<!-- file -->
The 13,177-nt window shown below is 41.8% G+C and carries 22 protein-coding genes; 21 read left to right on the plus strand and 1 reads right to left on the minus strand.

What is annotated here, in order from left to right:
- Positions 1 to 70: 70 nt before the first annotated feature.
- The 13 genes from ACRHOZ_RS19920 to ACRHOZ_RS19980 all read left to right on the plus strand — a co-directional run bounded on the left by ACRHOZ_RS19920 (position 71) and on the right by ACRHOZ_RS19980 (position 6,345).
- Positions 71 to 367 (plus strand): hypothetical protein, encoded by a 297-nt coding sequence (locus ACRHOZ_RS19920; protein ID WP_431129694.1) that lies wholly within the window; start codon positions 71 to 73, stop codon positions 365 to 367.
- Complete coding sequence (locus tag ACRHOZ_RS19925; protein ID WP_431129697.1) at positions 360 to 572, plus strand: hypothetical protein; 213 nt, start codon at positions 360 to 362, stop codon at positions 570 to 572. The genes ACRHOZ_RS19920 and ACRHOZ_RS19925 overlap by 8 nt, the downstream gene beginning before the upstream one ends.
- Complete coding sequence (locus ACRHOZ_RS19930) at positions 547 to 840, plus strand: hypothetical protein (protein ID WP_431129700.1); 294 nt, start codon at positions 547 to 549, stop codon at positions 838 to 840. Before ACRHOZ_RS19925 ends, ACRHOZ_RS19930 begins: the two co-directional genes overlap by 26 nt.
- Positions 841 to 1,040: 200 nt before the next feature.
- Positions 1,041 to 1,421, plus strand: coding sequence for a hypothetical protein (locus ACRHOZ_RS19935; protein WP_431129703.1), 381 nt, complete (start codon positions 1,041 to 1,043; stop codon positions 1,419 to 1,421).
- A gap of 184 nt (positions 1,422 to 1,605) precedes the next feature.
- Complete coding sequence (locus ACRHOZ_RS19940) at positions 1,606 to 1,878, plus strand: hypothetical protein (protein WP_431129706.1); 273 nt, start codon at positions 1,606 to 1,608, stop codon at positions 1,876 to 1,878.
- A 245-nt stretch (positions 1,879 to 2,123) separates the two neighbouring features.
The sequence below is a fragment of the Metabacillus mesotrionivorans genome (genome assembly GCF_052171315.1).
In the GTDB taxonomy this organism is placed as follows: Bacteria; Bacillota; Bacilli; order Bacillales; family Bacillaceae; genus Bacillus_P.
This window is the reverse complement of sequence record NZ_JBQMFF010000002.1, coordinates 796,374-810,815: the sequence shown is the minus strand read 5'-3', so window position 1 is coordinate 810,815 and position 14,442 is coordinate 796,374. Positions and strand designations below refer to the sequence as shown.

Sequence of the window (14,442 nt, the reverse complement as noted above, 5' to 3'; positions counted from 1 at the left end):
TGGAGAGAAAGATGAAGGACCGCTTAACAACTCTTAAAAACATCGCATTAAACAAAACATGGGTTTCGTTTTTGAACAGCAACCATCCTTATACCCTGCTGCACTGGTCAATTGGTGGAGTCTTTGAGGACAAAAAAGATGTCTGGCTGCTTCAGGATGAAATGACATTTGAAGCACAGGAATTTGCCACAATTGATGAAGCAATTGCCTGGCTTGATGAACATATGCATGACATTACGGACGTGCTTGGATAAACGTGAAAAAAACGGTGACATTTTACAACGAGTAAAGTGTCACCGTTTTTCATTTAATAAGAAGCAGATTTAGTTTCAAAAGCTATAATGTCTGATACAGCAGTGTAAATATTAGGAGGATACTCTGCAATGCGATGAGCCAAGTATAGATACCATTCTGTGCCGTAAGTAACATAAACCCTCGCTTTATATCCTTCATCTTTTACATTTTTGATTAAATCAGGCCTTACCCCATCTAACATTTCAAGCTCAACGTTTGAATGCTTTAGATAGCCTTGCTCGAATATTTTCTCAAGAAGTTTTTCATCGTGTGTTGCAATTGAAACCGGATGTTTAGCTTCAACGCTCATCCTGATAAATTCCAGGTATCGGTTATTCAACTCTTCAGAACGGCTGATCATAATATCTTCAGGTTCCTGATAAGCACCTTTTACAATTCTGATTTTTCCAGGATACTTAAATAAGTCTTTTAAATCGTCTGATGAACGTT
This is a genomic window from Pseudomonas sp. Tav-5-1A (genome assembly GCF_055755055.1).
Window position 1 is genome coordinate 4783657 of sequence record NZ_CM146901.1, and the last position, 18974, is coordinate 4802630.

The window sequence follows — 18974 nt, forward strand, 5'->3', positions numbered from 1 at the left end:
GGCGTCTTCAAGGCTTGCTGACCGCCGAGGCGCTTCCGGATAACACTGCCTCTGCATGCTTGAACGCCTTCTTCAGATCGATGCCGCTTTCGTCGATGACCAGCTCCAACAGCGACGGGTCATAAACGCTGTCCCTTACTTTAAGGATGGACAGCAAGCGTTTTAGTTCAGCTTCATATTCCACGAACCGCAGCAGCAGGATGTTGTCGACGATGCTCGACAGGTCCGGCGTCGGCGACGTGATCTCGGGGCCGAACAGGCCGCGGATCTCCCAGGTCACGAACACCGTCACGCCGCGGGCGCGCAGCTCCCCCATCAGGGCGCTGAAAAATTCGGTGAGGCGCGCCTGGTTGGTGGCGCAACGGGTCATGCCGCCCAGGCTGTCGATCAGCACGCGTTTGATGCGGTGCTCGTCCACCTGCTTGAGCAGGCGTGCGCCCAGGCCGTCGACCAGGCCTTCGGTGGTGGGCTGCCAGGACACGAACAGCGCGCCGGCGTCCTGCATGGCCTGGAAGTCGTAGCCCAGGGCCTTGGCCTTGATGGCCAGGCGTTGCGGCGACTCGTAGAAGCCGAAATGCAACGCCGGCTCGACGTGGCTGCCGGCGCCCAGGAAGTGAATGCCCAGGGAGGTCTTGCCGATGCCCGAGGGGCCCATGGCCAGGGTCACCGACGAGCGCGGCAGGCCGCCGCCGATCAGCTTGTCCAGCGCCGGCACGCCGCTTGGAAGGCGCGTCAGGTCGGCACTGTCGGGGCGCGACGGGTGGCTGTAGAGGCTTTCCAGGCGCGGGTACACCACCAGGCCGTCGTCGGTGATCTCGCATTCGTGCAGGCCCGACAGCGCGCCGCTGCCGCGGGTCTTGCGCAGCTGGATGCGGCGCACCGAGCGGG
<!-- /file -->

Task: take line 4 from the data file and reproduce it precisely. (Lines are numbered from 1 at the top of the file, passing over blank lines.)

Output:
- The 13 genes from ACRHOZ_RS19920 to ACRHOZ_RS19980 all read left to right on the plus strand — a co-directional run bounded on the left by ACRHOZ_RS19920 (position 71) and on the right by ACRHOZ_RS19980 (position 6,345).